Rufus pretty much summed up the issue I'm grappling with. So permaculture aims to meet our needs sustainably, but half the human population relies on bulk calories delivered to the supermarket. So what can be sustained using PC is a much smaller population and the transition is a nightmare for humans and wildlife.
But where I feel there is a gap between theory and action is in how much of the Earth's resources do we appropriate for ourselves in permaculture. Globally there's 0.2 hectares per person of arable land (that's 0.5 acre). If we appropriate more land than that, or occupy that land and are inefficient in converting incoming energy into food energy, then there is less to go around, either for nature or other humans. If we have larger properties and set aside anything in excess of 0.2ha/person for nature then that's a value choice, that we're valuing nature over people. If we appropriate more for our own use, similarly, that's valuing ourselves over nature and other people.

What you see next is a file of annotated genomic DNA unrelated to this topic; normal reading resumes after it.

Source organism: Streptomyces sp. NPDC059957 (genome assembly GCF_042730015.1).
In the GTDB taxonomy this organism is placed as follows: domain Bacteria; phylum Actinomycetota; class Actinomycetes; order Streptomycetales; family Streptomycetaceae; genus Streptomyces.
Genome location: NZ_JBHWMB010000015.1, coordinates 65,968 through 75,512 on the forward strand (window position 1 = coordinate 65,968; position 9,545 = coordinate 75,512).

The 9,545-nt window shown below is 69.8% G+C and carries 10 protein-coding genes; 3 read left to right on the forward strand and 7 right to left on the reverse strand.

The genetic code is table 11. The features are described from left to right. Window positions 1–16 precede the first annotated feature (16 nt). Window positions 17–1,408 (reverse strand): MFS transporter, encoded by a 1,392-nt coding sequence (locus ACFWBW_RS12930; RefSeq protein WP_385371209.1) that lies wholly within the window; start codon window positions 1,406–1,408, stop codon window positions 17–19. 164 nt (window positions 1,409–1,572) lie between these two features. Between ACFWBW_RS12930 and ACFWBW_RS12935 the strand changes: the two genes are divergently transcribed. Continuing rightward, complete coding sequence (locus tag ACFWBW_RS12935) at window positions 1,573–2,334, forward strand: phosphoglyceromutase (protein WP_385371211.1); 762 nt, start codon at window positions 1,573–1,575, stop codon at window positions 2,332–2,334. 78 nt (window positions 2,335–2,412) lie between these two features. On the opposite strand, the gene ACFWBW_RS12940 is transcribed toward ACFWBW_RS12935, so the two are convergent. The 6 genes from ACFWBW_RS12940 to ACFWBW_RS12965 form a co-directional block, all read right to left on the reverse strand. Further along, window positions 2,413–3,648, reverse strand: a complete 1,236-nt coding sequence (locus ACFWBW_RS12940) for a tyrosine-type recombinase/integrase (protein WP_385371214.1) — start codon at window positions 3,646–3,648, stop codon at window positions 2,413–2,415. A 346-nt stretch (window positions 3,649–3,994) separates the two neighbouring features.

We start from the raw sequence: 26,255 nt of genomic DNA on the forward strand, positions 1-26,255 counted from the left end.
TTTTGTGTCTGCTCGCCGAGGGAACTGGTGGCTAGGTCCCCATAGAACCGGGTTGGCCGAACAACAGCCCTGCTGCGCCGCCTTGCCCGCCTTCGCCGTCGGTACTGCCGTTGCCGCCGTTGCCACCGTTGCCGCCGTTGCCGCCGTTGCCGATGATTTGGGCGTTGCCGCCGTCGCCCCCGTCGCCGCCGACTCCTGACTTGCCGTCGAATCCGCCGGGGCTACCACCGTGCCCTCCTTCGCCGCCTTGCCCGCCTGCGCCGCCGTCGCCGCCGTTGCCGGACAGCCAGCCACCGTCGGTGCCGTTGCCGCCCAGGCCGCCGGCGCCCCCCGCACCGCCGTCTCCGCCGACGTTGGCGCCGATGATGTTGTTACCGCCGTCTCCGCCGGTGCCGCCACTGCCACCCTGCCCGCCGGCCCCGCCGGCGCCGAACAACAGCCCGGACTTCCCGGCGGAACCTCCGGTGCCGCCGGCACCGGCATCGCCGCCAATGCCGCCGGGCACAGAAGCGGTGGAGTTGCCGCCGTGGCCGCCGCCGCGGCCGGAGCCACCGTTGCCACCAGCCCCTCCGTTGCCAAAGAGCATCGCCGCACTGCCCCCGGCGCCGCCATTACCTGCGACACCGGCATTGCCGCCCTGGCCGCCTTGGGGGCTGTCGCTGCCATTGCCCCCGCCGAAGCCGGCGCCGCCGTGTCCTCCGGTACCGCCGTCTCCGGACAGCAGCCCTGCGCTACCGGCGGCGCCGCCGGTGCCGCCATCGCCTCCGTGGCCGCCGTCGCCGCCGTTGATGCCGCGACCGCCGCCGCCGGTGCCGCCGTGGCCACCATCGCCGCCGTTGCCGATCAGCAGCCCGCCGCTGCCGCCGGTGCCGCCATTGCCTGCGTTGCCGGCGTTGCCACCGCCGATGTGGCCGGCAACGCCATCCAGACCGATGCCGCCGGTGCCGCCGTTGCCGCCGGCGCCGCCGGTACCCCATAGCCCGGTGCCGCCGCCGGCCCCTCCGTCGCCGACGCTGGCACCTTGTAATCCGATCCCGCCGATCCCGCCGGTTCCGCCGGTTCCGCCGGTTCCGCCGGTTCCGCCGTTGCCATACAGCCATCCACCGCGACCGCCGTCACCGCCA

Bill Mollison characterises permaculture as using "the inherent qualities of plants and animals combined with the natural characteristics of landscapes and structures to produce a life-supporting system for city and country, using the smallest practical area"
This last part often seems lacking in practice. This attitude probably originates here in Australia where people tend to have large tracts of land and you often can't subdivide below, say, 40ha. And the last state to allow land-sharing has just stopped allowing it.
It does seem inherent in the intersection of the three ethics that we'll be concerned about the impacts of our choices on others and on nature, but this doesn't necessarily translate into concern about the off-site implications of our land-use efficiency in terms of energy productivity (and nature productivity - if there is such a thing!).